... sums in the endeavour to hold back the sea, but the tides are gradually rising and destroying sites formerly inhabited. In county Durham, notably at Whitburn and the Hartlepools, submerged forests are observable at certain low tides, and prove the sweeping away of former lands stretching away to the east. Once upon a time an early British or Roman road, now swallowed by the all-conquering waves, stretched from East Hartlepool to Seaton Carew. That the level of the sea in those parts has risen seems to be confirmed by a Roman altar found in the Tyne in 1903, during diving operations near the Swing Bridge at Newcastle. It is about four feet in height and bore a ...
99. A RENAISSANCE SATURN [Journals] [Aeon]
... pressed into the service of an apparently profound Christian faith. Quotations from scriptural sources as well as ancient authors were inscribed over doorways and fireplaces. In the room adjacent to the camera, frescoes painted by local artist Alessandro Araldi featured biblical narratives housed within an elaborate system of grottesche all'antica, or grotesque ornament, inspired by Renaissance discoveries of ancient Roman painting. (2 ) Within the camera itself, unique layers of pictorial illusionism fashioned by Correggio responded to the decorative needs of his high-ranking ecclesiastical patron. A fresco pergola, which covers the vault of the ceiling, provided the dominant visual illusion while sixteen lunettes, located immediately above a painted cornice on all four walls of the chamber ...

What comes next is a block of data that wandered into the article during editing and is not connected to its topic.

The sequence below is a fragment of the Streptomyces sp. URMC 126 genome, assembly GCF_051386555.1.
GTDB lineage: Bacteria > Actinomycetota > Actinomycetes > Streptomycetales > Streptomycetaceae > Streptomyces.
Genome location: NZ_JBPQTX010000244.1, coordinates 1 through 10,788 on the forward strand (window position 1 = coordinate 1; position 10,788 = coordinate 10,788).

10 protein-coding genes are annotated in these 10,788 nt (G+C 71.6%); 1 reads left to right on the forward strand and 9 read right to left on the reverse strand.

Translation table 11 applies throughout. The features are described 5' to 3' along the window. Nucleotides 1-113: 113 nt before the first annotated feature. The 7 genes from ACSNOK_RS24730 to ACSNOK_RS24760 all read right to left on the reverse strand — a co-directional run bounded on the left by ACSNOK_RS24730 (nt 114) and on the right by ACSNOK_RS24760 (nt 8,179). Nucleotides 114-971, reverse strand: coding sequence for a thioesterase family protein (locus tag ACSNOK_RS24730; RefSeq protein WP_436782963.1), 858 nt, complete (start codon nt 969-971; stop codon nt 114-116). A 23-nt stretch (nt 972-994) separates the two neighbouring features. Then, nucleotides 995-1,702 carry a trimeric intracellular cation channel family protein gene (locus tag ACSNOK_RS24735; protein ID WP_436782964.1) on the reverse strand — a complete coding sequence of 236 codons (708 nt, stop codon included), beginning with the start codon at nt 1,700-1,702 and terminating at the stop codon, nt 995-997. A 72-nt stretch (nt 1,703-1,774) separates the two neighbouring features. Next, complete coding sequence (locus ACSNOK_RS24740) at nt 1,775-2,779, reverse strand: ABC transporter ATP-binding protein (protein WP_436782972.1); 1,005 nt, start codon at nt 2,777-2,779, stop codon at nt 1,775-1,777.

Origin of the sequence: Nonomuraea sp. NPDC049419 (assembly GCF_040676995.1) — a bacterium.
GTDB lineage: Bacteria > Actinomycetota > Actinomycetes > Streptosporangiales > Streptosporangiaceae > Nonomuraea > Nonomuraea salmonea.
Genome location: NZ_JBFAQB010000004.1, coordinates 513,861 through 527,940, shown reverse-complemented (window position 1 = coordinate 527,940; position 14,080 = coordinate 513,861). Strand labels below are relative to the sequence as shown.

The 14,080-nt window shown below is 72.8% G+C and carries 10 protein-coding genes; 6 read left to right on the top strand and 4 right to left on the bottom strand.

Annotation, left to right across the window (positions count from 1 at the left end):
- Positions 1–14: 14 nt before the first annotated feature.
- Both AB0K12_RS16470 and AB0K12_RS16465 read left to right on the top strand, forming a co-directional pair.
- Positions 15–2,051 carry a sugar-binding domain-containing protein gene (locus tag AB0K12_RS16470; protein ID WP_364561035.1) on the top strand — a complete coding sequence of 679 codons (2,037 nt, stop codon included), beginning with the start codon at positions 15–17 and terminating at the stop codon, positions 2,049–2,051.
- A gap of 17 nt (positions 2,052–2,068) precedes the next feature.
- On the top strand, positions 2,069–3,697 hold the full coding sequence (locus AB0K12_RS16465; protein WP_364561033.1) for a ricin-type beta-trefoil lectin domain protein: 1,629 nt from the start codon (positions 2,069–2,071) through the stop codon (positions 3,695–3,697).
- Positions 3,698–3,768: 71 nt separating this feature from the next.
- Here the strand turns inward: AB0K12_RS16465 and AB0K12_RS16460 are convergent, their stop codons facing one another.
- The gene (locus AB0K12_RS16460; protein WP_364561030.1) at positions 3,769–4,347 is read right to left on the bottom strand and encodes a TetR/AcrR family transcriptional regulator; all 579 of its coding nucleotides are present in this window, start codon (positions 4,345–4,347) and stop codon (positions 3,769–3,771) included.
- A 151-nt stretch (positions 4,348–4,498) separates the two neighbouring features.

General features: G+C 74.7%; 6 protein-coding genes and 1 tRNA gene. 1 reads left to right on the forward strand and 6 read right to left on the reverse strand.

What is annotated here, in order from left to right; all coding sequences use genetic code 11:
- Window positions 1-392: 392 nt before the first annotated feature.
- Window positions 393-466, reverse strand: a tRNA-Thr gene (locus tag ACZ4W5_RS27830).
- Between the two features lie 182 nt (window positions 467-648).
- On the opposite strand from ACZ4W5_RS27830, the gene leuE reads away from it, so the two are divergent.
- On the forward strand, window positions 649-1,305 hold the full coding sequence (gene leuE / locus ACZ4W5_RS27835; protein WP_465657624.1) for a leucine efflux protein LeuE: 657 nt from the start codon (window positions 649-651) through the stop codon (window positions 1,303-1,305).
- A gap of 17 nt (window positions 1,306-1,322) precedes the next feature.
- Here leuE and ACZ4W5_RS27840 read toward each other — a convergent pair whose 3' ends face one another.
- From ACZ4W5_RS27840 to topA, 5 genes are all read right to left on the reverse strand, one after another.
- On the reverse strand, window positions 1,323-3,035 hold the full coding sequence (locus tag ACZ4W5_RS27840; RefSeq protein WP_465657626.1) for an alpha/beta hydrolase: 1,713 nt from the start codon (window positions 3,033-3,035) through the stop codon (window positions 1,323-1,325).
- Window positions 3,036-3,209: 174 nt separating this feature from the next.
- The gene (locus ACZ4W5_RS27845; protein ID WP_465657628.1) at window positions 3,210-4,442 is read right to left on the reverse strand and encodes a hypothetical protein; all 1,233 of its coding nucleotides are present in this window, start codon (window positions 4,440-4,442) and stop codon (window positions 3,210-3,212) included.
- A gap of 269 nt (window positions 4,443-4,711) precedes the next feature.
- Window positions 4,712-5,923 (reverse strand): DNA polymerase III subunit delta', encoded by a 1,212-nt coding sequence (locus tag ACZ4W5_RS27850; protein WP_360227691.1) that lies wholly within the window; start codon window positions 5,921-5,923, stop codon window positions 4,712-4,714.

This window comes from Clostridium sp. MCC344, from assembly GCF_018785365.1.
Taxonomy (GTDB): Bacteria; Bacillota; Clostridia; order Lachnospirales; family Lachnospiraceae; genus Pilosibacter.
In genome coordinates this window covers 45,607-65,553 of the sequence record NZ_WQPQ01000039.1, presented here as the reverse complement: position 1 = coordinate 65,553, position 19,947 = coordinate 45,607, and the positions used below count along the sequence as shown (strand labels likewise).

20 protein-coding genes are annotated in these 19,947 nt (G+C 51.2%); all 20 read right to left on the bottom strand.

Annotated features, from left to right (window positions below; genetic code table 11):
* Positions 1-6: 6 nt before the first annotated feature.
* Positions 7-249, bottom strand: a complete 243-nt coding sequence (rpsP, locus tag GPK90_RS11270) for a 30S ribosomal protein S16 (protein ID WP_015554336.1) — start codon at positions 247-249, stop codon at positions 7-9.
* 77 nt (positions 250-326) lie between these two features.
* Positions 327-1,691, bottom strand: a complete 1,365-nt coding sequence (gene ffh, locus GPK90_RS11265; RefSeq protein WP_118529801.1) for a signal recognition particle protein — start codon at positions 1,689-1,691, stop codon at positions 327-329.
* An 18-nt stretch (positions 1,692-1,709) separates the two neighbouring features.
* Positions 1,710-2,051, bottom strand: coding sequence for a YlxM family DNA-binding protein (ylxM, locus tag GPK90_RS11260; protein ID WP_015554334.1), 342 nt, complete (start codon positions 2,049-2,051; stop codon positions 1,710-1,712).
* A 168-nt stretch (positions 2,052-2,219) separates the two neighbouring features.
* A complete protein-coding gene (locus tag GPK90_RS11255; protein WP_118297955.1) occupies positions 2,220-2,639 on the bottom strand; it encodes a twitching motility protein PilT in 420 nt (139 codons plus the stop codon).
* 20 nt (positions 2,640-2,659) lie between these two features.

100. Indispensable Gods [Books] [de Grazia books]
... around the great cycles of the ages, which give evidence of having been common to most of the world's cultures. Calendar diversions, not psychological changes, have driven apart the anniversaries of different cultures; they are farther apart in days than they are in mind. The end of the year inspires saturnalia in many cultures. Also thus, Roman Catholic and Greek churches mark a different Easter holiday for unessential reasons. Anniversaries sometimes are pulled together in a given culture by their original proximity during a cycle such as a solar year and by their psychological resemblance. Thus, Venus (perhaps at -3437 B.P ., where Before Present =1984 A.D .) and ...
Search powered by Zoom Search Engine
Search took 0.038 seconds